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Track gauges
By transport mode
Tram · Rapid transit
Miniature · Scale model
By size (list)
Graphic list of track gauges

Minimum
  Fifteen inch 381 mm (15 in)

Narrow
  Two foot and
600 mm
597 mm
600 mm
603 mm
610 mm
(1 ft 11 12 in)
(1 ft 11 58 in)
(1 ft 11 34 in)
(2 ft)
  750 mm,
Bosnian,
Two foot six inch,
800 mm
750 mm
760 mm
762 mm
800 mm
(2 ft 5 12 in)
(2 ft 5 1516 in)
(2 ft 6 in)
(2 ft 7 12 in)
  Swedish three foot,
900 mm,
Three foot
891 mm
900 mm
914 mm
(2 ft11 332 in)
(2 ft 11 716)
(3 ft)
  Metre 1,000 mm (3 ft 3 38 in)
  Three foot six inch,
Cape, CAP, Kyōki
1,067 mm (3 ft 6 in)
  Four foot six inch 1,372 mm (4 ft 6 in)

  Standard 1,435 mm (4 ft 8 12 in)

Broad
  Russian,
Five foot
1,520 mm
1,524 mm
(4 ft 11 2732 in)
(5 ft)
  Irish 1,600 mm (5 ft 3 in)
  Iberian 1,668 mm (5 ft 5 2132 in)
  Indian 1,676 mm (5 ft 6 in)
  Brunel 2,140 mm (7 ft 14 in)
Change of gauge
Break-of-gauge · Dual gauge ·
Conversion (list) · Bogie exchange · Variable gauge
By location
North America · South America · Europe
World map, rail gauge by region

Bogie exchange is a system for operating railway wagons on two or more gauges to overcome difference in the track gauge. To perform a bogie exchange, a car is converted from one gauge to another by removing the chassis containing the wheels and axles of the car, and installing a new chassis with differently spaced wheels. It is generally limited to wagons and carriages, though diesel engines can be exchanged if enough time is available.

Bogies exchange operation in Ussuriisk (near Vladivostok) at the ChineseRussian border
Bogie change station at Chop, Ukraine station, Ukraine, which connects to Hungary and Slovakia

Wagons and carriages[edit]

Bogie wagons can have their gauge changed by lifting them off one set of bogies and putting them back down again on another set of bogies. The pin that centres the bogies and the hoses and fittings for the brakes must be compatible. A generous supply of bogies of each gauge is needed to accommodate the ebb and flow of traffic. The bogies and wagons also need to have standardized hooks, etc., where they may be efficiently lifted. Four-wheel wagons are not suitable for gauge change.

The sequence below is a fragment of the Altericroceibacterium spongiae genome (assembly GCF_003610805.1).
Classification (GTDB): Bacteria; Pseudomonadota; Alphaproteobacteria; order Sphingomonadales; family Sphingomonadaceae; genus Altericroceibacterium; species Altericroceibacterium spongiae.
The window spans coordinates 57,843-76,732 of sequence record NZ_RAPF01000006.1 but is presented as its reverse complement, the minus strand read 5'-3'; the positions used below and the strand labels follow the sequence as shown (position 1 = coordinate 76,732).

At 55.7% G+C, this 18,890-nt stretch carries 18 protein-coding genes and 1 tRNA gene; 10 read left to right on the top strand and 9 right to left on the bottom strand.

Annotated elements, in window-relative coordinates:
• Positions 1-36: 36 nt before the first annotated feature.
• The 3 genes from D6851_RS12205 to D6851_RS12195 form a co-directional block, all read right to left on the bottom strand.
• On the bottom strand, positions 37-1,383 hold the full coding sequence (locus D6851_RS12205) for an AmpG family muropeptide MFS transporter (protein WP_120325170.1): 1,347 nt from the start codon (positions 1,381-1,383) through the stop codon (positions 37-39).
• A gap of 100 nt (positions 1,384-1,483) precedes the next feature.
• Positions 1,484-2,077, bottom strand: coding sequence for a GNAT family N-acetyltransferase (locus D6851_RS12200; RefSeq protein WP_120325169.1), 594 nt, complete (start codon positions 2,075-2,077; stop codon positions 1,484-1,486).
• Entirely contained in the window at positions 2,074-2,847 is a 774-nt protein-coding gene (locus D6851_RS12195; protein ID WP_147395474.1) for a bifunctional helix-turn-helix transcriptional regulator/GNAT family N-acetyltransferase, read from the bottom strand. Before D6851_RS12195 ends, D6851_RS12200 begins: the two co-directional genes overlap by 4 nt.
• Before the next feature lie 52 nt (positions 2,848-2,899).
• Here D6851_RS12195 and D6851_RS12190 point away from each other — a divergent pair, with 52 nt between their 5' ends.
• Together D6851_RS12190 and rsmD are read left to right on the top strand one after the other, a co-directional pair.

Engines[edit]

Steam[edit]

Steam engines can be designed for more than one gauge, by having, for example, reversible wheel hubs that suit two alternative gauges. This was done in the 1930s and beyond in Victoria for possible gauge conversion, though no engines were ever converted in this manner other than one heritage engine (R766). Some 1,000 mm (3 ft 3 38 in) Garratt locomotives of East Africa were designed for easy conversion to 3 ft 6 in (1,067 mm) gauge, though again none ever was.

In the southern United States, some steam locomotives built by Baldwin were designed for easy conversion from 1,524 mm (5 ft) to 1,435 mm (4 ft 8 12 in).

Diesel[edit]

Diesel locomotives have bogies like wagons and carriages, only with more cables for the traction motors and take a little longer to convert. In Australia, some classes of diesel locomotives are regularly gauge-converted[citation needed] to suit traffic requirements on the 1,435 mm (4 ft 8 12 in), 1,600 mm (5 ft 3 in), and 1,067 mm (3 ft 6 in) networks.

Since the 1,067 mm (3 ft 6 in) networks are not all connected to each other, being separated by deserts or lines of other gauges, they are bogie-exchanged or piggybacked on road or rail vehicles when transferred between these networks.

Raising or lowering[edit]

Raise[edit]

The simplest way to carry out bogie exchange is to lift the wagons off the bogies and replace them back on new bogies. This may require the wagons in a train to be uncoupled, and continuous brakes disconnected. As the bogies are swung out of the way, they sway, which wastes time settling them down.

Lower[edit]

Another way of carrying out bogie exchange is to lower the bogies onto a trolley in a pit, after which the trolleys are rolled out of the way and others return. This keeps the train couplings and continuous brakes connected. In addition, the bogies never need leave a solid surface, so they can be wheeled in and out more quickly. This method was used at Dry Creek railway station, Adelaide.[1]

International[edit]

Australia[edit]

Between 1961 and 1995, Australia had five bogie exchange centres, which opened and closed as gauge conversion work proceeded. The gauges served were 1,435 mm (4 ft 8 12 in) and 1,600 mm (5 ft 3 in), though the 1,067 mm (3 ft 6 in) Queensland did acquire 100 bogie-exchange compatible QLX wagons just in case. All the wagons involved had wagon codes ending in "X", such as VLX.

The centres were:

The busiest facility was that at Dynon, in a typical year (1981–82), 24,110 wagons were bogie exchanged, an average of 66 per day. This was done by one shift of 18 men, compared with the 100 men required if the same amount of freight were transferred wagon to wagon.[6]

Belarus[edit]

  • Brest, Belarus – between 1,520 mm (4 ft 11 2732 in) and 1,435 mm (4 ft 8 12 in) at the border to Poland

Bolivia[edit]

Bogie exchange was used between 2 ft 6 in (762 mm) and 1,000 mm (3 ft 3 38 in) gauge on the Ferrocarril de Antofagasta a Bolivia Railway.